Crestone Asset Management, a Colorado-based firm with about $2.9 billion in assets under management, received a Paycheck Protection Program (PPP) loan for $1,002,567 from the U.S. Treasury’s Small Business Administration for COVID-19 relief, according to the firm’s newly updated Form ADV.
Additionally, IPG Investment Advisors, a firm with about $2 billion in AUM based out of San Diego, also applied for and received a PPP loan of $443,100, according to its own Form ADV, which was submitted to the SEC this month.
Crestone Asset Management cited “economic uncertainties” as the reasoning behind applying for the PPP loan in its Form ADV, writing that the firm used the funds to continue payroll for staff and for other “permissible payments.” In the updated Form ADV, Crestone also noted that the PPP loan is forgivable depending on the way the firm meets the terms of the program (loans can be forgivable if the firm uses 75% of the loan on payroll expenses and retains employee head count through the end of June).
IPG Investment Advisors received its own loan on April 20, 2020, according to its updated Form ADV. According to the updated document, the firm sought a PPP loan to “counter the economic impact” of the pandemic but did not believe that the firm would have difficulty in repaying the loan if it was not used in ways that were not forgivable. The firm intended to pay the salaries of firm employees “who are primarily responsible for performing advisory functions for clients,” according to the form.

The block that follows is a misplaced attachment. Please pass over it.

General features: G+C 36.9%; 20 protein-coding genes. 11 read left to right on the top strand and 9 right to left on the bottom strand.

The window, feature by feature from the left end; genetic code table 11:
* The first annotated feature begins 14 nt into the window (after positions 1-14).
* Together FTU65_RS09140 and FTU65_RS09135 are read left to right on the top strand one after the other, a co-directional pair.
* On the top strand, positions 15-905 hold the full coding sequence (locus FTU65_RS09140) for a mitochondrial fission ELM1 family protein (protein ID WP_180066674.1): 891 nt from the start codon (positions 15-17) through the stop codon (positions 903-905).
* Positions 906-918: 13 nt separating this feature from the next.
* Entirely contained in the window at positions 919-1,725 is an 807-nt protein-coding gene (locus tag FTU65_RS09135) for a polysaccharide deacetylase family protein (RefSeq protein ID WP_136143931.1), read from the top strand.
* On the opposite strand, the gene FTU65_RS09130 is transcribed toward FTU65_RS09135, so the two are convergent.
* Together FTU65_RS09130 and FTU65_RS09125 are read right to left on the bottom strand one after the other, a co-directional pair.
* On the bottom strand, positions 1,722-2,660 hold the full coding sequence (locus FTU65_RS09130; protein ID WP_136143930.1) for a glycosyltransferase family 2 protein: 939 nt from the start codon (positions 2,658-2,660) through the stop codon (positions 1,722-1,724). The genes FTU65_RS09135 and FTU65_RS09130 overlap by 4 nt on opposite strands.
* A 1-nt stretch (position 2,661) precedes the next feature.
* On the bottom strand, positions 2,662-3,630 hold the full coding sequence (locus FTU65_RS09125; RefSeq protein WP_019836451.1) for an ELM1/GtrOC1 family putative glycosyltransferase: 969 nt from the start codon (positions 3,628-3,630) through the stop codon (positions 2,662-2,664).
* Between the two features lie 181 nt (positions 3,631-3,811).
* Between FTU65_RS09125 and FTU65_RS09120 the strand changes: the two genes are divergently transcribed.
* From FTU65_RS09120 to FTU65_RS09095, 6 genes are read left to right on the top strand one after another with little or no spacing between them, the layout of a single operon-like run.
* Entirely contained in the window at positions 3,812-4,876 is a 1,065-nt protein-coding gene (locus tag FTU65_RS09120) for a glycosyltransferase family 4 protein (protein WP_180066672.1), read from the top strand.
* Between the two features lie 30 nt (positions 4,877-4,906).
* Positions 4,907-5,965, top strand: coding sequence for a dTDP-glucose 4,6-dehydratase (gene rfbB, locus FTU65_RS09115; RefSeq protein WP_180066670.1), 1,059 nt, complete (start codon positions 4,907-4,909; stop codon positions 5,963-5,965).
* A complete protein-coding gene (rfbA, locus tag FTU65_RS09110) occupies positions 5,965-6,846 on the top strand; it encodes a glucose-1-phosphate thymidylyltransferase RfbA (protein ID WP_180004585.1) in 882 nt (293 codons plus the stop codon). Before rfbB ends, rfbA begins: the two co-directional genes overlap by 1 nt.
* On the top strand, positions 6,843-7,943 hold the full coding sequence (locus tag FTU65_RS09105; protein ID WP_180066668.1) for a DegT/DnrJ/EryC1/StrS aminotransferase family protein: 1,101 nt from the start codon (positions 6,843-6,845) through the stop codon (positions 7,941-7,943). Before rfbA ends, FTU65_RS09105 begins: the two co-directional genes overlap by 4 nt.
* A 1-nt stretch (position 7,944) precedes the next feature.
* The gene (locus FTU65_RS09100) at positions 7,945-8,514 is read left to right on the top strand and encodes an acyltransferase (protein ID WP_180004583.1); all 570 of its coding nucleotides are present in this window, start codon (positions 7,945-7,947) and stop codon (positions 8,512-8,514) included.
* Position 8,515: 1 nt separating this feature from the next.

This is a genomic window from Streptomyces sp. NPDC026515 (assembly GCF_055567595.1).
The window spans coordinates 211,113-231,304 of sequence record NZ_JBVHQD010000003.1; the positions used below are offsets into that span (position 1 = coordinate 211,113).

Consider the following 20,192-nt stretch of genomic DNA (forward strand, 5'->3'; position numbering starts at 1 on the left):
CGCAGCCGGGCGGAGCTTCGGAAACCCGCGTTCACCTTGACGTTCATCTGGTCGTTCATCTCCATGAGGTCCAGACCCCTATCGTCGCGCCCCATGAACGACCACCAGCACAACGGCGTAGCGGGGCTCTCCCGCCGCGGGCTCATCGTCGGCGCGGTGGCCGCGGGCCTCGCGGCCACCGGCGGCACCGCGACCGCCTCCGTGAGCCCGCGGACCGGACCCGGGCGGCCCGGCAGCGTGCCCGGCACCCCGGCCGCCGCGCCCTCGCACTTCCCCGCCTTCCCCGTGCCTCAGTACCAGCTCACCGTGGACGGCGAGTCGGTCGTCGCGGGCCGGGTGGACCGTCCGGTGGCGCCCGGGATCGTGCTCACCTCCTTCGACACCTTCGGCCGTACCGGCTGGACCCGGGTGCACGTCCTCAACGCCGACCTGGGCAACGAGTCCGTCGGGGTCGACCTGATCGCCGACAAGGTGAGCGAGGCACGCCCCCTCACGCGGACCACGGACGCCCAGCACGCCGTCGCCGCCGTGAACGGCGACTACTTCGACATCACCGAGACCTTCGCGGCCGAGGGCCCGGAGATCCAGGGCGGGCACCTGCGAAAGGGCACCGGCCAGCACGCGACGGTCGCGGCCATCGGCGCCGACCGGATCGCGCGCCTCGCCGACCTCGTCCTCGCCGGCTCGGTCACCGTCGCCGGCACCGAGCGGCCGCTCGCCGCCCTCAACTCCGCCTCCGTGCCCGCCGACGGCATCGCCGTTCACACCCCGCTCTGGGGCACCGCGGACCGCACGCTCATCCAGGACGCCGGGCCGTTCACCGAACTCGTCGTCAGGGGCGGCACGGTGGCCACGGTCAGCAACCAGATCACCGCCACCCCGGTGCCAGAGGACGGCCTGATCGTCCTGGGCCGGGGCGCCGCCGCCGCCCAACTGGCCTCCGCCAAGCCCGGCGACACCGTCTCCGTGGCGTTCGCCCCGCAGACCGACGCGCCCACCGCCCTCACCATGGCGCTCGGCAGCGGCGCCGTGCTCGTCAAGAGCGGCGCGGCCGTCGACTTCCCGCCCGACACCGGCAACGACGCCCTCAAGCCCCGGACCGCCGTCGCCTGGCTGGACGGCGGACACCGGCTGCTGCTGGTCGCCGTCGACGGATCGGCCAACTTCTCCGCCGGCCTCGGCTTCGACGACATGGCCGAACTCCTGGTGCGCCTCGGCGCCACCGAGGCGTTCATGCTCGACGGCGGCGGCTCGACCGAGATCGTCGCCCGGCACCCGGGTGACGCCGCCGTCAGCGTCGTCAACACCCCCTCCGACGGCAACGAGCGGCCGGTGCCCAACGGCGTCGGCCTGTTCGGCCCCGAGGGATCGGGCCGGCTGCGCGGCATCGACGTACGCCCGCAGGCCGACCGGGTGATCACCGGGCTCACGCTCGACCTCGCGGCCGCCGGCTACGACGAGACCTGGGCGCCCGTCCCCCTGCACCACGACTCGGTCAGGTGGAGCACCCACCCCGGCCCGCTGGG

“Due to these potential repayment provisions and contingencies the receipt of the referenced loan should be viewed as a material impact to the Adviser’s financial solvency and related disclosure concerning its ongoing operations,” the form read. “Since the receipt of such PPP loan can be viewed as an additional liability to the Firm, this item should be viewed as a material disclosure when considering an advisory relationship with IPG Investment Advisors, LLC.”
The PPP was passed in late March as a part of the CARES Act to assist businesses with keeping employees on payroll as the economic impact of the COVID-19 crisis became more pronounced. RIAs have assisted clients in the application process, but some have also sought loans for their own businesses, at times encountering hardships with the application process along the way. To date, the federal government’s allocated nearly $700 billion in funding for the program.
Late last month, the SEC’s Division of Investment Management released guidance indicating that if a firm is experiencing conditions that are “reasonably likely to impair its ability to meet contractual commitments to its clients,” it might have to disclose that it received a PPP loan under Item 18 on its Form ADV.
Some, including Dan Bernstein, the chief regulatory counsel at MarketCounsel, expressed some worry that such a disclosure could be detrimental for RIAs, particularly if clients have a negative view of firms that decide to take PPP loans. Bernstein also told WealthManagement.com that SEC-regulated financial advisors may be at a further disadvantage since the commission is advising them to disclose whether they received a PPP loan, while FINRA has not asked that of the broker/dealers it regulates.
“Firms may say ‘we needed to take money from the government because of the uncertainty,’ and the client will look at a broker/dealer’s Form CRS, and it’s not going to say that,” Bernstein said. “And maybe in the back of their head, they’re going to say, ‘I’m going with the one that seems more solvent.’”
Crestone works with high-net-worth to ultra-high-net-worth clients, offering services that include investment strategies and management, estate, philanthropic, tax and family governance planning, and cash flow planning, among others. IPG works with high-net-worth individuals and banks and other business entities in the U.S., Mexico, Panama and other countries around the world.